court determined at trial  that the use by an Internet visual search engine
of the copyrighted images of others is a prima facie copyright violation, but
that this violation may be justified under the “fair use” doctrine. The court also decided that the Digital
Millennium Copyright Act was not violated in this case. In reaching its decision regarding the
alleged fair use of the images by Ditto, the court noted the following:
· Fair use is an affirmative defense, requiring the defendants to carry the burden of proof. 
· The first factor, purpose and character of use, weighted in favor of Ditto (Arriba) due to the fact that the use was more incidental and less exploitative in nature than traditional forms of commercial use; the use was also "transformative," a very different use from the use for which the images were originally created. The visual search engine improves access to images, the thumbnail images are functional rather than esthetic, and the purpose of the search is to be comprehensive rather than artistic.  (It seems that the factor making Ditto's case different from the indexing that takes place in a text-based search engine is that Ditto used actual photos in its database, whereas a text-based search engine only uses the URL, the title, and a brief description of the cited work.)
· The second factor, nature of the copyrighted work, weighs against fair use. The court noted "that some works are closer to the core of intended copyright protection than others, with the consequence that fair use is more difficult to establish when the former works are copied." Artistic works like Kelly's are part of that core. 
· The third factor, amount and substantially of the portion used, weighed slightly against fair use. The production of thumbnail images was an appropriate fair use, serving the purpose of the search engine and providing no more than was necessary. However, the availability of the full-sized image separated from its surrounding context was not necessary for the purposes of the search engine and did not constitute a fair use of the images.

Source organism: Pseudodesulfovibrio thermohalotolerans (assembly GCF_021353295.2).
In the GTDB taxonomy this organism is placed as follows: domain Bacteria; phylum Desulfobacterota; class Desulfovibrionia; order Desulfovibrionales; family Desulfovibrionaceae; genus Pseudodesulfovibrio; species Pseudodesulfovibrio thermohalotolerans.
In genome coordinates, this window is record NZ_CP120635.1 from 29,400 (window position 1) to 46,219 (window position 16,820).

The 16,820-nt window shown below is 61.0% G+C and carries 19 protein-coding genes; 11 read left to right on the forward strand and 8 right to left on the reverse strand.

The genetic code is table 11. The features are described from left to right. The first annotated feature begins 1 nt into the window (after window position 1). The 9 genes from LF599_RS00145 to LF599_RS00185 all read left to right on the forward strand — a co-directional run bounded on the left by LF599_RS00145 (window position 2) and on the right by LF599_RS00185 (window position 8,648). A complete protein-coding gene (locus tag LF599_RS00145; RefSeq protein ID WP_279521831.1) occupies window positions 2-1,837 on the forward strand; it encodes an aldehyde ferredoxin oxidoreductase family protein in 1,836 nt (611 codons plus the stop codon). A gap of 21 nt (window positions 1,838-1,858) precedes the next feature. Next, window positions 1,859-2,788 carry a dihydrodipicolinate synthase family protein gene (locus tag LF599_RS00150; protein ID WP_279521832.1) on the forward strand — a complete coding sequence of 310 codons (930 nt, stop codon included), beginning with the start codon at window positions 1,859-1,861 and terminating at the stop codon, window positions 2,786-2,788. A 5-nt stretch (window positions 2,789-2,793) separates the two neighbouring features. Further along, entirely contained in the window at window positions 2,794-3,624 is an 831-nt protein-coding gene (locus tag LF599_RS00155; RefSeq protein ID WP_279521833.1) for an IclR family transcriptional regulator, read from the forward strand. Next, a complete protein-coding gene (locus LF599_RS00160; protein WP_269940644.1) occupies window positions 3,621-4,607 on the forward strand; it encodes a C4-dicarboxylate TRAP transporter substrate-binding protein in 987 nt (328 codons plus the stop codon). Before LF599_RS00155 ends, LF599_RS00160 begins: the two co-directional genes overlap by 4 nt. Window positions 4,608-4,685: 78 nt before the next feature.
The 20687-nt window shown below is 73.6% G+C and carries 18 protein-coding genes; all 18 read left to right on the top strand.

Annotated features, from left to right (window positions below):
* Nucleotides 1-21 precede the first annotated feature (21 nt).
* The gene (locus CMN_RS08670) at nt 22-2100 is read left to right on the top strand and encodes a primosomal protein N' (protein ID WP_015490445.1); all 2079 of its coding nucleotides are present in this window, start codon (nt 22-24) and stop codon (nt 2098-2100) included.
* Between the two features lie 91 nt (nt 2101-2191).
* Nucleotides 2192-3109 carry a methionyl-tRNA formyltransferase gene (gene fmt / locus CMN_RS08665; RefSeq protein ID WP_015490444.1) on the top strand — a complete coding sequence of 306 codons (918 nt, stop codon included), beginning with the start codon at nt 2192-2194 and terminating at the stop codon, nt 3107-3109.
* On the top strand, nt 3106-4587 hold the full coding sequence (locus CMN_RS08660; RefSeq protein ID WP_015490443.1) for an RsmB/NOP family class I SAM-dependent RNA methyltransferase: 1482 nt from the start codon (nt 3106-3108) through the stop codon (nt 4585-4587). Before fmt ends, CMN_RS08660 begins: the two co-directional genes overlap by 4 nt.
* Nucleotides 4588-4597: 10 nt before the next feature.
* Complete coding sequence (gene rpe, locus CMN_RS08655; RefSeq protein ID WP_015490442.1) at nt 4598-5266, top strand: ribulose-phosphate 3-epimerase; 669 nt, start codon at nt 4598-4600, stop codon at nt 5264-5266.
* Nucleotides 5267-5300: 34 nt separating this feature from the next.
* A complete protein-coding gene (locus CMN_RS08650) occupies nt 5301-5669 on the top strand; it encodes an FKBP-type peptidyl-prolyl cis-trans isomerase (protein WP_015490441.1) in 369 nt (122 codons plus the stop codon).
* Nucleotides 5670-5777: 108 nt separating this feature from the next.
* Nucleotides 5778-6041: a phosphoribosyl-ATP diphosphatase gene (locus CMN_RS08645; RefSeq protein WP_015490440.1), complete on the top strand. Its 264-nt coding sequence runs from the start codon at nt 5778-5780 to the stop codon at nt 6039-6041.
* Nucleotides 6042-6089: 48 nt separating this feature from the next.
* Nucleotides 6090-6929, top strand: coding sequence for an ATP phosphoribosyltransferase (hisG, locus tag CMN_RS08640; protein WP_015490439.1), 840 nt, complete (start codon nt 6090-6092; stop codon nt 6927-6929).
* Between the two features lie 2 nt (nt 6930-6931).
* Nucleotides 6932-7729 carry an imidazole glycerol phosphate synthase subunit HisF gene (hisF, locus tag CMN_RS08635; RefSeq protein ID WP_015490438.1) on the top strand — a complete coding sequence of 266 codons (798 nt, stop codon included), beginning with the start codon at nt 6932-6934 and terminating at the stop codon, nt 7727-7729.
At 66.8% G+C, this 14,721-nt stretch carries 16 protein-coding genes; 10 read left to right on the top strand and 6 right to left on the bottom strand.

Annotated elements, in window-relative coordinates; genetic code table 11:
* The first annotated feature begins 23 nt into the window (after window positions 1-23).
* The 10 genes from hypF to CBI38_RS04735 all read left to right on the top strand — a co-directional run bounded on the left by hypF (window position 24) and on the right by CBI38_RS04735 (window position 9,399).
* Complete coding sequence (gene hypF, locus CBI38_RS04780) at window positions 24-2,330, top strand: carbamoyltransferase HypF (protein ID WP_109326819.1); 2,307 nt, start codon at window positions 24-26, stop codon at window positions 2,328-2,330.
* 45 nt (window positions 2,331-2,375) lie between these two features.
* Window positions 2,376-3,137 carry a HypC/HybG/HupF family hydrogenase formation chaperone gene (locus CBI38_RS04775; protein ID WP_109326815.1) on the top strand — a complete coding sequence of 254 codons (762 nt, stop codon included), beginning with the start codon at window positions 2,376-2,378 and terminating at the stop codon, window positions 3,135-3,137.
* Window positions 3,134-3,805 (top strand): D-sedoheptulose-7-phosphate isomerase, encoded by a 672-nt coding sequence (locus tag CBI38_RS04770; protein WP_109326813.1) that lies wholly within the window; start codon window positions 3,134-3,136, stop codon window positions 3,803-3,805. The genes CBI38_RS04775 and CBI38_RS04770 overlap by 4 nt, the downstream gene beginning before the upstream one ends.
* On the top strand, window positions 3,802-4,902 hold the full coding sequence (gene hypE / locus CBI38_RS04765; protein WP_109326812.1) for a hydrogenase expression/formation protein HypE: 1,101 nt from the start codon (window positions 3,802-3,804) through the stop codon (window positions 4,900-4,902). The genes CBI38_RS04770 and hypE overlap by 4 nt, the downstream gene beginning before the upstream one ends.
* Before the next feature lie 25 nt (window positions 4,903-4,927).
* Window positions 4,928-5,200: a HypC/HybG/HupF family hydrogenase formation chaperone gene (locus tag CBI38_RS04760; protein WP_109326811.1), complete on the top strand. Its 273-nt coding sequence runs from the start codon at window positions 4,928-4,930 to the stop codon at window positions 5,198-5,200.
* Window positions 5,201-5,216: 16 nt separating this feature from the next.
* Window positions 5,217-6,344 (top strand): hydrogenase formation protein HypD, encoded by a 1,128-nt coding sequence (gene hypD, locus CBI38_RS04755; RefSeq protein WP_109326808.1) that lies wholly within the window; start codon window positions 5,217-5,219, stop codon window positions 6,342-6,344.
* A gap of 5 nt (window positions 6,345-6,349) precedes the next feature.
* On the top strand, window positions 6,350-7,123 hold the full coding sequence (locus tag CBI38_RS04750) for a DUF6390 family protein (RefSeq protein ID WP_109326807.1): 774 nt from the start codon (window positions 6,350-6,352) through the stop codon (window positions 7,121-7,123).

· The fourth factor, the effect on the potential market value of the work, weighed in favor of fair use. The court decided that Ditto did not compete with Kelly, and in fact made Kelly's web sites, and thus his potential market, more widely available than would have been true without the "hits" provided by the visual search engine.  (It appears that Kelly did not have a problem with his sites being indexed, but he did have a problem with the method of indexing used by Ditto. There is no evidence that Kelly objected to being indexed by a text-based search engine, but did not want to be indexed by a visual search engine unless he granted explicit permission.)
Note that two
of the four factors weighed in favor of fair use, while the other two weighted
against fair use, although factor three was deemed to only weigh “slightly”
against fair use. The court upheld the
fair use doctrine, and found a fair use, when a copyright-protected image was
used without permission of the copyright holder on the Internet. But note how close the decision was, and how
easily the court could have ruled the other way. The factors divided roughly evenly, and the defendant has the
burden of proof. If the factors are
equally divided the defendant should lose.
Conclusions and Recommendations
long been a concern in the academic community, and the technology available for
students today should sharply increase this concern. Plagiarism as it is commonly thought of, a student taking the
work of another and submitting it as his or her own work, still exists. Students can readily procure papers on a
plethora of subjects, especially from various sources on the Internet. Students can also find several articles, and
then cut and paste portions of those articles into a final paper with minimal
effort. A truly enterprising plagiarist
may even elect to paraphrase some – or even all – of the excerpted material,
making it that much more difficult to discover the plagiarism. However, tools are available for discovering
such conduct, and sanctions are in place, ready to be applied when such conduct
A more subtle
form of plagiarism also exists, and it does not appear to be as recognized as
the more traditional type of plagiarism.
This form is more likely to occur when a student appropriates an image
or an idea from the Internet and uses that image or idea in a presentation
without properly citing the source.
This conduct is the same as taking a paper, or parts of several papers,
inserting those papers or parts of papers into the student’s written
submission, and claiming them as one’s own work. However, since the appropriation of the image or the idea is
often being included in a PowerPoint presentation or used in the creation of a
web page as part of a class assignment, it does not tend to be as readily
noticed, nor is it as likely to be discovered. As a result, this sort of